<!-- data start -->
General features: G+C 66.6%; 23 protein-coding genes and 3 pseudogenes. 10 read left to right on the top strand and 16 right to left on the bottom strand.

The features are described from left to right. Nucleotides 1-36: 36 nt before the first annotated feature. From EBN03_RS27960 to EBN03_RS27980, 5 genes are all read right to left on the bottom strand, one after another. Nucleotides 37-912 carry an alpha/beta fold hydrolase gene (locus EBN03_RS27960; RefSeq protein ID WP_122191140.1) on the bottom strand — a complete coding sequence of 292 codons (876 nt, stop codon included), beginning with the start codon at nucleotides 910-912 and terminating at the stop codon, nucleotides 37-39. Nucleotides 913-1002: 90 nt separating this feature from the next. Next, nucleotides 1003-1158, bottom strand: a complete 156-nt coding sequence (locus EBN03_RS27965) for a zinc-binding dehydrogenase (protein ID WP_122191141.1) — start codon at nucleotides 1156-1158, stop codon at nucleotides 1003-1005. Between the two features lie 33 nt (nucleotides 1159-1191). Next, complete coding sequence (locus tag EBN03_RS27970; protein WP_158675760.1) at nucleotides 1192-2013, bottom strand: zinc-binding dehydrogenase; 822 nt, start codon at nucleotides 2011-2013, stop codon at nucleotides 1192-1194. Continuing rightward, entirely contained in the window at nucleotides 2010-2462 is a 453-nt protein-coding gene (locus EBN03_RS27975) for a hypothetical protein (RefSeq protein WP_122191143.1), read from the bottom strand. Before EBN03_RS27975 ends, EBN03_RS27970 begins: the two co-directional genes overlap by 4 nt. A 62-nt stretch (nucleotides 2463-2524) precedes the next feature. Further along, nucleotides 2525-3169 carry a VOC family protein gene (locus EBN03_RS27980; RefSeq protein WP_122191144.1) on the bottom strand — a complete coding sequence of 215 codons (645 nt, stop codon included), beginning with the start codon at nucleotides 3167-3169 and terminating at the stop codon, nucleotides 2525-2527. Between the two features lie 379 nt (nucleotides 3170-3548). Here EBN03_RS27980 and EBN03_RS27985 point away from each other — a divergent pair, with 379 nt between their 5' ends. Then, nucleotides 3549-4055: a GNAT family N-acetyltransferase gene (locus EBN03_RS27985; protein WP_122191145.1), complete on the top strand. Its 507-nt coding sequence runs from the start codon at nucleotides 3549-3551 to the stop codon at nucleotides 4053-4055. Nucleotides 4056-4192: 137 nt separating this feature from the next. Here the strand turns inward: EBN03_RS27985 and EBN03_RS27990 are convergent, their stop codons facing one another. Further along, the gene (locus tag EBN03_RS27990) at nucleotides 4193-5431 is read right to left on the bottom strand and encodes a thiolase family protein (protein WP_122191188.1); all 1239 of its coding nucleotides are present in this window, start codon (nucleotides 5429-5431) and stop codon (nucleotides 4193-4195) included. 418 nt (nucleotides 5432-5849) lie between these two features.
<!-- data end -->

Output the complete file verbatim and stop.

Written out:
General features: G+C 66.6%; 23 protein-coding genes and 3 pseudogenes. 10 read left to right on the top strand and 16 right to left on the bottom strand.

The features are described from left to right. Nucleotides 1-36: 36 nt before the first annotated feature. From EBN03_RS27960 to EBN03_RS27980, 5 genes are all read right to left on the bottom strand, one after another. Nucleotides 37-912 carry an alpha/beta fold hydrolase gene (locus EBN03_RS27960; RefSeq protein ID WP_122191140.1) on the bottom strand — a complete coding sequence of 292 codons (876 nt, stop codon included), beginning with the start codon at nucleotides 910-912 and terminating at the stop codon, nucleotides 37-39. Nucleotides 913-1002: 90 nt separating this feature from the next. Next, nucleotides 1003-1158, bottom strand: a complete 156-nt coding sequence (locus EBN03_RS27965) for a zinc-binding dehydrogenase (protein ID WP_122191141.1) — start codon at nucleotides 1156-1158, stop codon at nucleotides 1003-1005. Between the two features lie 33 nt (nucleotides 1159-1191). Next, complete coding sequence (locus tag EBN03_RS27970; protein WP_158675760.1) at nucleotides 1192-2013, bottom strand: zinc-binding dehydrogenase; 822 nt, start codon at nucleotides 2011-2013, stop codon at nucleotides 1192-1194. Continuing rightward, entirely contained in the window at nucleotides 2010-2462 is a 453-nt protein-coding gene (locus EBN03_RS27975) for a hypothetical protein (RefSeq protein WP_122191143.1), read from the bottom strand. Before EBN03_RS27975 ends, EBN03_RS27970 begins: the two co-directional genes overlap by 4 nt. A 62-nt stretch (nucleotides 2463-2524) precedes the next feature. Further along, nucleotides 2525-3169 carry a VOC family protein gene (locus EBN03_RS27980; RefSeq protein WP_122191144.1) on the bottom strand — a complete coding sequence of 215 codons (645 nt, stop codon included), beginning with the start codon at nucleotides 3167-3169 and terminating at the stop codon, nucleotides 2525-2527. Between the two features lie 379 nt (nucleotides 3170-3548). Here EBN03_RS27980 and EBN03_RS27985 point away from each other — a divergent pair, with 379 nt between their 5' ends. Then, nucleotides 3549-4055: a GNAT family N-acetyltransferase gene (locus EBN03_RS27985; protein WP_122191145.1), complete on the top strand. Its 507-nt coding sequence runs from the start codon at nucleotides 3549-3551 to the stop codon at nucleotides 4053-4055. Nucleotides 4056-4192: 137 nt separating this feature from the next. Here the strand turns inward: EBN03_RS27985 and EBN03_RS27990 are convergent, their stop codons facing one another. Further along, the gene (locus tag EBN03_RS27990) at nucleotides 4193-5431 is read right to left on the bottom strand and encodes a thiolase family protein (protein WP_122191188.1); all 1239 of its coding nucleotides are present in this window, start codon (nucleotides 5429-5431) and stop codon (nucleotides 4193-4195) included. 418 nt (nucleotides 5432-5849) lie between these two features.